No.50
Politics, No.50  Oct. 19, 2018

Japan 150 years after the Meiji Restoration: Share its experience of development and democratization with the world—Do away with vested interests to get rid of stagnation

Key takeaways The Meiji Restoration brought a democratic revolution in tandem with a hiring revolution State-of-the-art industries, technologies and knowledge in the West were vigorously sought Post-WWII Japan has a successful track record of ODA provision to East Asian countries Fifty years ago, as Japan marked the centenary of the Meiji Restoration, there were not many in the Japanese academic community who evaluated the modernization process highly. A majority of scholars thoroughgoing as the French Revolution and the Russian Revolution. Nowadays, however, there are almost no people who admire the Russian Revolution, while the French Revolution is not evaluated as highly as it used to be. Total destruction would trigger some backlash to the extent that the new rulers would often resort to the severest form of oppression. The death toll from the Meiji Restoration stood at about 30,000. Yet, this figure was two ... ... [Read more]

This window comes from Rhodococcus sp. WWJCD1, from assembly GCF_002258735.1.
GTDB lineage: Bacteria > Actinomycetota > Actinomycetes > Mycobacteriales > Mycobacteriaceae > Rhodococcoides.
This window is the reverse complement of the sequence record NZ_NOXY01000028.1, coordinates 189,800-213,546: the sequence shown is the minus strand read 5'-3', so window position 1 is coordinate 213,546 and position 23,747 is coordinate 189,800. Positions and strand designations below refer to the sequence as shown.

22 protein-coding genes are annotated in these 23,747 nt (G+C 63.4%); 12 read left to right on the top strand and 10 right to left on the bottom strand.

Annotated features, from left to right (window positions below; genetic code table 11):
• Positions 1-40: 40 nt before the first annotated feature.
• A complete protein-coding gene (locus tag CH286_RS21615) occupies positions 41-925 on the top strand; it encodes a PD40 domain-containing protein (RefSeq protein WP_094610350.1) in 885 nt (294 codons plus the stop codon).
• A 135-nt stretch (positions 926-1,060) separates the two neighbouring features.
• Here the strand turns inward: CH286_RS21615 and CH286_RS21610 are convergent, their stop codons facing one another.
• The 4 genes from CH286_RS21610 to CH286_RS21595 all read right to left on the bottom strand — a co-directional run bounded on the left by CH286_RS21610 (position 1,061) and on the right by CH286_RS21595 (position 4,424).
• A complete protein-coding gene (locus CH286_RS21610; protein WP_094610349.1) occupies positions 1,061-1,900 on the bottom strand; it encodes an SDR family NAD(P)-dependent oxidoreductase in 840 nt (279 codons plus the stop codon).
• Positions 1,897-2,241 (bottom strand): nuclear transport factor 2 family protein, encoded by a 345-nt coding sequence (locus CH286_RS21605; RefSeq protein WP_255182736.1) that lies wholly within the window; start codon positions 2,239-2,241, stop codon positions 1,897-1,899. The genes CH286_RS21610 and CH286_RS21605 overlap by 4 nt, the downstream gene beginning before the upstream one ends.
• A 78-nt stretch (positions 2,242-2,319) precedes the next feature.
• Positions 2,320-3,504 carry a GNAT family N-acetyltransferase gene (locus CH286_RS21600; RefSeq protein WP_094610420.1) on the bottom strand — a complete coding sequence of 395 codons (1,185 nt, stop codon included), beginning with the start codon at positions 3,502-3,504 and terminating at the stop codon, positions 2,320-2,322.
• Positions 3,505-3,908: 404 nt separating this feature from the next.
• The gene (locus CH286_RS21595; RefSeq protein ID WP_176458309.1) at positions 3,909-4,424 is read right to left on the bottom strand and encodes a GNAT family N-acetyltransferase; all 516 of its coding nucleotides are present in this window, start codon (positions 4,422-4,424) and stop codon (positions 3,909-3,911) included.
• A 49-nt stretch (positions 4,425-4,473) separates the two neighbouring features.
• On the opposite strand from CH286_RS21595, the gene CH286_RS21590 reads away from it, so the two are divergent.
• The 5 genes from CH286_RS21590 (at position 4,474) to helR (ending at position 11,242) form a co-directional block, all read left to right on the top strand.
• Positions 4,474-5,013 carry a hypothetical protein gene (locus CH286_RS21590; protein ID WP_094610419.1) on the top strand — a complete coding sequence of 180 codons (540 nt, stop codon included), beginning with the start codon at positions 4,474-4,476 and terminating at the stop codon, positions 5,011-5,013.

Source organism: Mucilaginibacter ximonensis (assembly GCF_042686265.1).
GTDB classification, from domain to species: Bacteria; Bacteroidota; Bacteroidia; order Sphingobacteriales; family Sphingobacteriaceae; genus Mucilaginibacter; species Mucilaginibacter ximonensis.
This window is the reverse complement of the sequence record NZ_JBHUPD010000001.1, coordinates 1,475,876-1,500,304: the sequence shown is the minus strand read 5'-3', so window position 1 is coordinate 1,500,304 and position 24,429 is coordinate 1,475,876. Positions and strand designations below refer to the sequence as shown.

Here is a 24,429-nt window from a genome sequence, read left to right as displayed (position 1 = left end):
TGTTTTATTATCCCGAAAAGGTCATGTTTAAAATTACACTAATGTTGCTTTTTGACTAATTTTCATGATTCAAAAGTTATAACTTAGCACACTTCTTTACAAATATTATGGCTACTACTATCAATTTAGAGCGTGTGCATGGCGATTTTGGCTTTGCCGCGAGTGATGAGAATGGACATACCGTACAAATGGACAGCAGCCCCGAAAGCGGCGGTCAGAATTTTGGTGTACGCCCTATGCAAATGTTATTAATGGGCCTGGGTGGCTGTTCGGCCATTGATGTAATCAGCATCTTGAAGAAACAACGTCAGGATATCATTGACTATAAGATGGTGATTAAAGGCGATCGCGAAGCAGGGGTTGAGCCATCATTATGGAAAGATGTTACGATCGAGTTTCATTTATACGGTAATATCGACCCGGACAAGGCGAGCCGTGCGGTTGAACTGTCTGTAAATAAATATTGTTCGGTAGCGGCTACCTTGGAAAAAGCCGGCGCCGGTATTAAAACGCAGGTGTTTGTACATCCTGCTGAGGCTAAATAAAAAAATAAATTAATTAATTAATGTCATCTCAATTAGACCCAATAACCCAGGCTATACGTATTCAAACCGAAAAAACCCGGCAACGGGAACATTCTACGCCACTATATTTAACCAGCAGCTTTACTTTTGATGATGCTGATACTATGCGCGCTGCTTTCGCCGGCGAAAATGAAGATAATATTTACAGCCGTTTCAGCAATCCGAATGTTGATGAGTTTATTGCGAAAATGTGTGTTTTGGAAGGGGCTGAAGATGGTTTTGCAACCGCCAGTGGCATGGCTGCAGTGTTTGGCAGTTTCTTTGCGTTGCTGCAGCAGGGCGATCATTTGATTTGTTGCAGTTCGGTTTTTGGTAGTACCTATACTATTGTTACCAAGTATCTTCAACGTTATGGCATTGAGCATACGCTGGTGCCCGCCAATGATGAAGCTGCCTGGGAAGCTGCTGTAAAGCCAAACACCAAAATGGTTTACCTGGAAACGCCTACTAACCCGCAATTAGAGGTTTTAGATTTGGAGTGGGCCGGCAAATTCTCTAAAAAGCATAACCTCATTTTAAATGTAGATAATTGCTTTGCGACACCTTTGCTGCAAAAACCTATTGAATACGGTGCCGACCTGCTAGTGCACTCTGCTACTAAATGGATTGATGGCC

No.49
Politics, No.49  Oct. 11, 2018

Institutional Foundation for the Abe Government’s Political Power—The Development of Prime Ministerial Control and Responsibility for National Policy

The Five Years of the 2nd Abe Administration “The German Chancellor Konrad Adenauer, who put Germany on the path to recovery after it lost World War II, became Chancellor when he was 74, continued in the job until 88, and then passed away one year later. To avoid any misunderstanding, I have absolutely no intention of continuing on in this job for that long, but what I am trying to say is that if everyone around the world is able to make full use of their abilities then the world will become a more fulfilling place and everyone will be able to lead more fulfilling lives.” (Website of the Prime Minister of Japan and His Cabinet) Prime Minister Abe Shinzo made this comment when he convened the first meeting of the Council for Designing 100-Year Life Society on September 11, 2017. Prime Minister Abe ... ... [Read more]